In Australia, Telstra the Incumbent claims that low cost values leading to low regulated prices for its competitors’ use of its infrastructure will ultimately make consumers worse off. Its logic is that price regulation represents a subsidy to other firms and crimps Telstra’s own incentives to invest and innovate. Not to mention that this type of regulation also kills Telstra’s profits and makes T3 undesirable.

In New Zealand, Telstra is the Entrant – TelstraClear – so what are its arguments to regulators there? It should come as no surprise that its arguments for access to the incumbent’s (Telecom) network can make you wonder whether you have entered a mirror universe. As an example, in a 2005 submission they argue that the regulator “should opt for values that result in lower rather than higher” prices because these will “result in lower prices to end-users”, “promote competition”, “promote innovation in the telecommunications industry”, and “reduce incentives for inefficient/duplicative investment in alternative networks”.

Telstra even presents studies showing that higher prices “have not had a positive impact on the level of investment in telecommunications.” Indeed, it writes that: “[t]hese findings indicate that the Commission should place more weight on the benefits from competition in its decisions on the interconnection price rather than on Telecom’s arguments about the risks to its incentives to invest.” Can this really be the very same firm?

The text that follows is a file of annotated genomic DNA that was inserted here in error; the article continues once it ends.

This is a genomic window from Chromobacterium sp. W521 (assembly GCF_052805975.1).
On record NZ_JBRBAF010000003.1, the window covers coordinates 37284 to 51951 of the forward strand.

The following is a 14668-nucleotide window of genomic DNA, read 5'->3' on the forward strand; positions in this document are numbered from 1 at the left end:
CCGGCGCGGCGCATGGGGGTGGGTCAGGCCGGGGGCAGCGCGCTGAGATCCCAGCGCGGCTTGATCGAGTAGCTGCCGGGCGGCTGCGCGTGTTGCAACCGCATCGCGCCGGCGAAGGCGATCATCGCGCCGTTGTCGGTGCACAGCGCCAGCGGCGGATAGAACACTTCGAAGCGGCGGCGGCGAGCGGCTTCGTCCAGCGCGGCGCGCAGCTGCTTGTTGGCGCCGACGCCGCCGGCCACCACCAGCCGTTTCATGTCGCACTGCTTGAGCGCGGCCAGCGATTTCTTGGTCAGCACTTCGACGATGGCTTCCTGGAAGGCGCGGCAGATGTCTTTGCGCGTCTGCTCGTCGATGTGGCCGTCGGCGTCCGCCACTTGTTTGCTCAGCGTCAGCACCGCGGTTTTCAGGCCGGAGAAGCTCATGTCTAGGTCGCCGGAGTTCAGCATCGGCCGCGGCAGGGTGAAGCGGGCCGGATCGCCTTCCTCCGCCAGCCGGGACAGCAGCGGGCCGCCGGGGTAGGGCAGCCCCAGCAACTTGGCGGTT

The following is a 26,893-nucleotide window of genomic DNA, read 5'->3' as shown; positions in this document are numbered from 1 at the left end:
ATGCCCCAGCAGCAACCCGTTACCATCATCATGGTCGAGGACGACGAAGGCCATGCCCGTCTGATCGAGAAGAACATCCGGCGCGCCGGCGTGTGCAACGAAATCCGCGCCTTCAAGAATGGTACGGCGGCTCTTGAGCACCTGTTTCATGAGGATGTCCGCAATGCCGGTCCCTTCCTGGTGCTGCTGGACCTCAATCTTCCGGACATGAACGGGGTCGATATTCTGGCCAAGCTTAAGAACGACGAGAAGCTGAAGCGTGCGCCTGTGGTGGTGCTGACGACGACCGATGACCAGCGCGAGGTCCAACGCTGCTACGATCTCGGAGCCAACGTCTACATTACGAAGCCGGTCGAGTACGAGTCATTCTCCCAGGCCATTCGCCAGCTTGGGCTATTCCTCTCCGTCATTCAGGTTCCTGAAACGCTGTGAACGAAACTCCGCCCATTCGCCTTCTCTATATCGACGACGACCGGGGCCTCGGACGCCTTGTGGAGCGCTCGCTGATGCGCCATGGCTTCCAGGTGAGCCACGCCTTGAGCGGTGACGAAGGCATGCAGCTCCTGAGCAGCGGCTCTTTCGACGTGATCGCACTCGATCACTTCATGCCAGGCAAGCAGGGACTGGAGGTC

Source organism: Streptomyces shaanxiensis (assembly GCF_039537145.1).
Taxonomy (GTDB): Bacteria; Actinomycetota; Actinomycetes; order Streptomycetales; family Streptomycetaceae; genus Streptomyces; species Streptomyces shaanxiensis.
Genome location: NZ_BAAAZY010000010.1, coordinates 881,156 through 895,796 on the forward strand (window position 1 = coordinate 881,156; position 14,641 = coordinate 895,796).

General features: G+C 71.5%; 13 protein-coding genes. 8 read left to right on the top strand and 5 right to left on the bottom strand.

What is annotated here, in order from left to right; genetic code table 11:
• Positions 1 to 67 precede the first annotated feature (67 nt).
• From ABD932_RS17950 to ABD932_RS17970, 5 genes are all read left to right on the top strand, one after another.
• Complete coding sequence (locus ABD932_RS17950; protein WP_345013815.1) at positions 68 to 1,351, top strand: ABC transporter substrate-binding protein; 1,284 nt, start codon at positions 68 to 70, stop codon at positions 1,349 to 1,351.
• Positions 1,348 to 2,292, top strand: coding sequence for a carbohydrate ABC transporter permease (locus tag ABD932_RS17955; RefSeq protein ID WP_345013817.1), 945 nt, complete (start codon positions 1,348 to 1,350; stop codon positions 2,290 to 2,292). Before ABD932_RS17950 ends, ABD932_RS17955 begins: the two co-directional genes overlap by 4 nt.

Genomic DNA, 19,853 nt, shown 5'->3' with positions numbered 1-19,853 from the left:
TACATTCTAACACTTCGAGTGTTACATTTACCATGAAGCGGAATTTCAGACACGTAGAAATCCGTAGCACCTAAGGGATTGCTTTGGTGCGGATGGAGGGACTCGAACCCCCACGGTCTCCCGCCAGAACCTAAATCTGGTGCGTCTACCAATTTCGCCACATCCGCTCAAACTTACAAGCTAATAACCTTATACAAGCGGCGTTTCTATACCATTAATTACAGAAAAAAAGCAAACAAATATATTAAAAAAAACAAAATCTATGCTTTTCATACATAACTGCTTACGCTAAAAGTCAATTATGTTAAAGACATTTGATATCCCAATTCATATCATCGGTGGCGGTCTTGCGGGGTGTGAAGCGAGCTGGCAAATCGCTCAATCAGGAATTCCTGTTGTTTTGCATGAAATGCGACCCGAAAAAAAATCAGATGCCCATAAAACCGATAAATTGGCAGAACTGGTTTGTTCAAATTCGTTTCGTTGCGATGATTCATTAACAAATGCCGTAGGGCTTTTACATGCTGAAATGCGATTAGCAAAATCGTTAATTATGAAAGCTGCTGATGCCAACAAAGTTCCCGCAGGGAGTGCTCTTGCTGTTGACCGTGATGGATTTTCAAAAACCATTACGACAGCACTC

So who should the Australian government believe? Telstra the Incumbent who claims that regulation will destroy the industry or Telstra the Entrant who sees regulation as a saviour for the industry? Or perhaps just that self-interested parties say things in their self-interest and that the government should make an independent assessment. Oh, that’s right, it is only 49% independent in this one.

Joshua Gans is professor of economics at the Melbourne Business School, University of Melbourne and CoRE Economics blogger

Peter Fray

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